All the latest UK technology news, reviews and analysis


Microsoft and Symantec take down Bamital botnet that had ensnared thousands of PCs

07 Feb 2013
Security padlock image

Microsoft and Symantec claim to have successfully shutdown the so-called Bamital botnet, ending a global cybercrime operation involving hundreds of thousands of infected PCs.

The two companies confirmed law enforcement agencies had raided a number of datacentres hosting the botnet's servers.

The Bamital botnet intercepted victims' requests from search engines like Google, Yahoo and Bing and redirected them to a number of malicious websites.

"Bamital is a malware family whose primary purpose is to hijack search engine results. In addition, Bamital generates non-user initiated network traffic, such as visits to websites and clicks on advertisements, with no user interaction," Symantec reported.

As well as its money-generating click fraud campaign, the botnet's authors are also believed to have used Bamital to spread other malware.

"Monitoring a single Bamital command-and-control (C&C) server over a six-week period in 2011 revealed over 1.8 million unique IP addresses communicating with the server, and an average of three million clicks being hijacked on a daily basis," Symantec claimed.

"The hijacking of clicks and subsequent redirection has led users to even more malware, including fake antivirus programs."

At its height, the malware is estimated to have infected over eight million Windows PCs and generated its authors in excess of £700,000 per year.

Bamital was mainly spread via a Windows software app, though it has also been infecting machines via infected websites.

Symantec and Microsoft both claim the takedown operation has severed the cyber crooks' connection to Bamital-infected computers.

The takedown happened after a US court granted Microsoft permission to seize servers associated with controlling the botnet from web-hosting facilities in Virginia and New Jersey on 6 February.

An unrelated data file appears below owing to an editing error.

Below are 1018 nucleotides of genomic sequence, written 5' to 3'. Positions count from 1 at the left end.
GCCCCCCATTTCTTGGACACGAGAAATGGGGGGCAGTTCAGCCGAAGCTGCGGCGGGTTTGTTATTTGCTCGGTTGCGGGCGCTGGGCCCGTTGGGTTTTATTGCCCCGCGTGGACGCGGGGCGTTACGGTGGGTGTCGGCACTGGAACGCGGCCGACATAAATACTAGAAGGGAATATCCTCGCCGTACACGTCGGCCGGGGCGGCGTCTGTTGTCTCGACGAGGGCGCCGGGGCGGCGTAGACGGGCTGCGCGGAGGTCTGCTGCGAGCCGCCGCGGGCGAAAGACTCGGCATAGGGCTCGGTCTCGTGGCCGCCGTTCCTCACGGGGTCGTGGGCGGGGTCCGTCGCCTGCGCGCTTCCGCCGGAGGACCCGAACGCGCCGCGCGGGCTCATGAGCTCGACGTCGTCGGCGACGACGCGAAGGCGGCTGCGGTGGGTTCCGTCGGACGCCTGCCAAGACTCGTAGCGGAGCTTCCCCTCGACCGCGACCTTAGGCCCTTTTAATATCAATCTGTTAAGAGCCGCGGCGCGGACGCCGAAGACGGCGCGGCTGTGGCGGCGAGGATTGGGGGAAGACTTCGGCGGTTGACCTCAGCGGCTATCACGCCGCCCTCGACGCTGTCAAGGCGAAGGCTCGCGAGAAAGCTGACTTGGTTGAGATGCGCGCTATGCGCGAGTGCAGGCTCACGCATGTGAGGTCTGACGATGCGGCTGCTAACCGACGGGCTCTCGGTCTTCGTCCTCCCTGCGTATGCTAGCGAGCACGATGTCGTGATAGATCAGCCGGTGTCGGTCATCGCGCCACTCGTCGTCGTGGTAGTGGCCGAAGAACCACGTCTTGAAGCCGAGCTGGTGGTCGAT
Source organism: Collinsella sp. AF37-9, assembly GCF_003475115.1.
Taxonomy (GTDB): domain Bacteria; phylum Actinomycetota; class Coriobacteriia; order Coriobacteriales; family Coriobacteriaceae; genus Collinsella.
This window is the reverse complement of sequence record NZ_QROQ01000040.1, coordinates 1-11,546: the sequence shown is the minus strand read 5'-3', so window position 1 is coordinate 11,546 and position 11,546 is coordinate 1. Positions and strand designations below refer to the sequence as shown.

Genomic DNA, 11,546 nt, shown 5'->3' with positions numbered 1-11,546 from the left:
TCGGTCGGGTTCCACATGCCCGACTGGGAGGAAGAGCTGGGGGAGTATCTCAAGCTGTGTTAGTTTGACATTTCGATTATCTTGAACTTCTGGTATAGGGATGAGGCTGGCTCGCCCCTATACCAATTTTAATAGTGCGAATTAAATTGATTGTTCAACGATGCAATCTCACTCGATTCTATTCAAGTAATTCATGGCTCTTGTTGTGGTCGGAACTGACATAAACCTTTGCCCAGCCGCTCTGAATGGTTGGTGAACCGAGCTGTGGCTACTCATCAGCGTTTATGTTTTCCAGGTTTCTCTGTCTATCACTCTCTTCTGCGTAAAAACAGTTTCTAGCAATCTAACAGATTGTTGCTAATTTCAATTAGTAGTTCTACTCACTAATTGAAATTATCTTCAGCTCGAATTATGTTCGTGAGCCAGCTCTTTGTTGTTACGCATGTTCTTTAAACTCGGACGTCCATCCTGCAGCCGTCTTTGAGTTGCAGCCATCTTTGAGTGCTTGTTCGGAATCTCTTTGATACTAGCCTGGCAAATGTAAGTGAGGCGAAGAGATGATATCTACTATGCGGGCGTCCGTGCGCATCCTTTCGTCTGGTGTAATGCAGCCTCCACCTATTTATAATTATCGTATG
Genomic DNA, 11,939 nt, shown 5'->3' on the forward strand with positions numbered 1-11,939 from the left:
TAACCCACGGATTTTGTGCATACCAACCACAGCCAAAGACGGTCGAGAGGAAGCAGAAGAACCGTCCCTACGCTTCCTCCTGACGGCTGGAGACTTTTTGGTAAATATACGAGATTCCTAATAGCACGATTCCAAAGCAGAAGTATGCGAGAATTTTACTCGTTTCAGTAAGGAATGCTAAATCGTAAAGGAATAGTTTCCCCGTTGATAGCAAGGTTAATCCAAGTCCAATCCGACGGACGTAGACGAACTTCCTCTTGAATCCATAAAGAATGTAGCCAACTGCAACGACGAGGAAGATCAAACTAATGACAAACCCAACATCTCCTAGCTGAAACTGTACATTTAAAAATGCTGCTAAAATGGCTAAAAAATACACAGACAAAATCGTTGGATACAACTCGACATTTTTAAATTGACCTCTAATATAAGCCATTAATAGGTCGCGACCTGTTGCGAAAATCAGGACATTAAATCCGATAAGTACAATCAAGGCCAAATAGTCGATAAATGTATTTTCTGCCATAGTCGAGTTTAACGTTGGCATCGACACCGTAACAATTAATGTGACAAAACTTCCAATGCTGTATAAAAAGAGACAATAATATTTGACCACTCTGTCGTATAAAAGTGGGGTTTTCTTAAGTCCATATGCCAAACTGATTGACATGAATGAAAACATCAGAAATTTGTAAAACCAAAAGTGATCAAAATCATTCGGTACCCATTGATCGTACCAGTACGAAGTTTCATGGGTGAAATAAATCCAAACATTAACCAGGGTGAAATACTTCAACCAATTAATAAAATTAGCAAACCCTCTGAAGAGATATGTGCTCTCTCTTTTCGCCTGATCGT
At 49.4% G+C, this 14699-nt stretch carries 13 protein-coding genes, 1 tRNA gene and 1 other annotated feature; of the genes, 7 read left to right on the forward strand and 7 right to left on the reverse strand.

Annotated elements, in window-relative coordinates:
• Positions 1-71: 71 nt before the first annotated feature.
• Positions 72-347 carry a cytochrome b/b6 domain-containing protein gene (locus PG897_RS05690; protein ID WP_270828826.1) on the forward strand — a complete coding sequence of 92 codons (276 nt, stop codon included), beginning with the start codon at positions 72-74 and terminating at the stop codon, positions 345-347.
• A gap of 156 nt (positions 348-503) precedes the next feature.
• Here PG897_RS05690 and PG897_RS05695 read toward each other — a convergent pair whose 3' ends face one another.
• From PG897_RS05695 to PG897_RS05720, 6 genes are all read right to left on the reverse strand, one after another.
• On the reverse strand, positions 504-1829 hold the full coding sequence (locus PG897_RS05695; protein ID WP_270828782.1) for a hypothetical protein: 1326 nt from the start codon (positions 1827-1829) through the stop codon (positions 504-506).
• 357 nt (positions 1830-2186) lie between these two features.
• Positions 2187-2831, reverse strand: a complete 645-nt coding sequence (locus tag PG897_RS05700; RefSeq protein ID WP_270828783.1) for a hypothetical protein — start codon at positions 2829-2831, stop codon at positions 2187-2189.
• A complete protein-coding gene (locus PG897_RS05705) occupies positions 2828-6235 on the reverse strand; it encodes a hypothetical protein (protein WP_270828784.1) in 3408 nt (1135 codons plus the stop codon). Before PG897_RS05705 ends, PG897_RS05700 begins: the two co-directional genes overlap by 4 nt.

Microsoft has also begun alerting the owners of computers infected with Bamital, making it so that when enacting a web search they will be forwarded to an official Microsoft and Symantec webpage, alerting them to the problem.

However, security vendors warned the malware's authors may well return in the very near future.

"Anything which makes life more difficult for the cybercriminals, and disrupts their activities, has to be applauded," Sophos senior security consultant Graham Cluley told V3.

"The most important thing will be to bring those who write the malware, sell the malware, buy the malware, or profit from its use to justice. Unless the people behind Bamital and other malware operations are brought to book, the crime is just going to continue."

F-Secure researcher Sean Sullivan said while the crooks may return, the take down is still a big victory for the security industry.

"It's always good to see collaboration such as this. And even if the crooks return - it's the right thing to do. Legal takedown projects like this one are very time and resource consuming. So, kudos to Symantec (and the other parties) for taking it on," Sullivan told V3.

Microsoft has a strong track record of working to take down botnets such as Kehlios which it took offline in 2011.

  • Comment  
  • Tweet  
  • Google plus  
  • Facebook  
  • LinkedIn  
  • Stumble Upon  
Alastair Stevenson
About

Alastair has worked as a reporter covering security and mobile issues at V3 since March 2012. Before entering the field of journalism Alastair had worked in numerous industries as both a freelance copy writer and artist.

View Alastair's Google+ profile

More on Security
What do you think?
blog comments powered by Disqus
Poll

BYOD vs CYOD vs BYOC poll

Which approach is your firm taking to managing employees' mobile devices?
20%
14%
4%
20%
30%
12%

Popular Threads

Powered by Disqus
Galaxy S5 vs One M8 video review

Galaxy S5 vs HTC One M8 video review

We see which Android contender is best for business

Updating your subscription status Loading
Newsletters

Get the latest news (daily or weekly) direct to your inbox with V3 newsletters.

newsletter sign-up button
hpv33

Data protection: the key challenges

Deduplication is a foundational technology for efficient backup and recovery

rdc2

iPad makes its mark in the enterprise

The iPad can become a supercharged unified communications endpoint, allowing users to enhance their productivity

Senior PHP Developer - OOP - MVC - Fantastic benefits! - £45K - Didcot

Senior PHP Developer - OOP - MVC - Fantastic benefits...

Scientific Software Engineer - C#.NET WPF - Image Analysis

Scientific Software Engineer / Programmer / Developer...

IT Helpdesk Support Analyst - West London

IT Helpdesk Support Analyst - West London (Chiswick...

Junior/Mid-Wieght PHP Developer - Symphony2 - Lond

Junior/Mid-Wieght PHP Developer - Symphony2 - London...
To send to more than one email address, simply separate each address with a comma.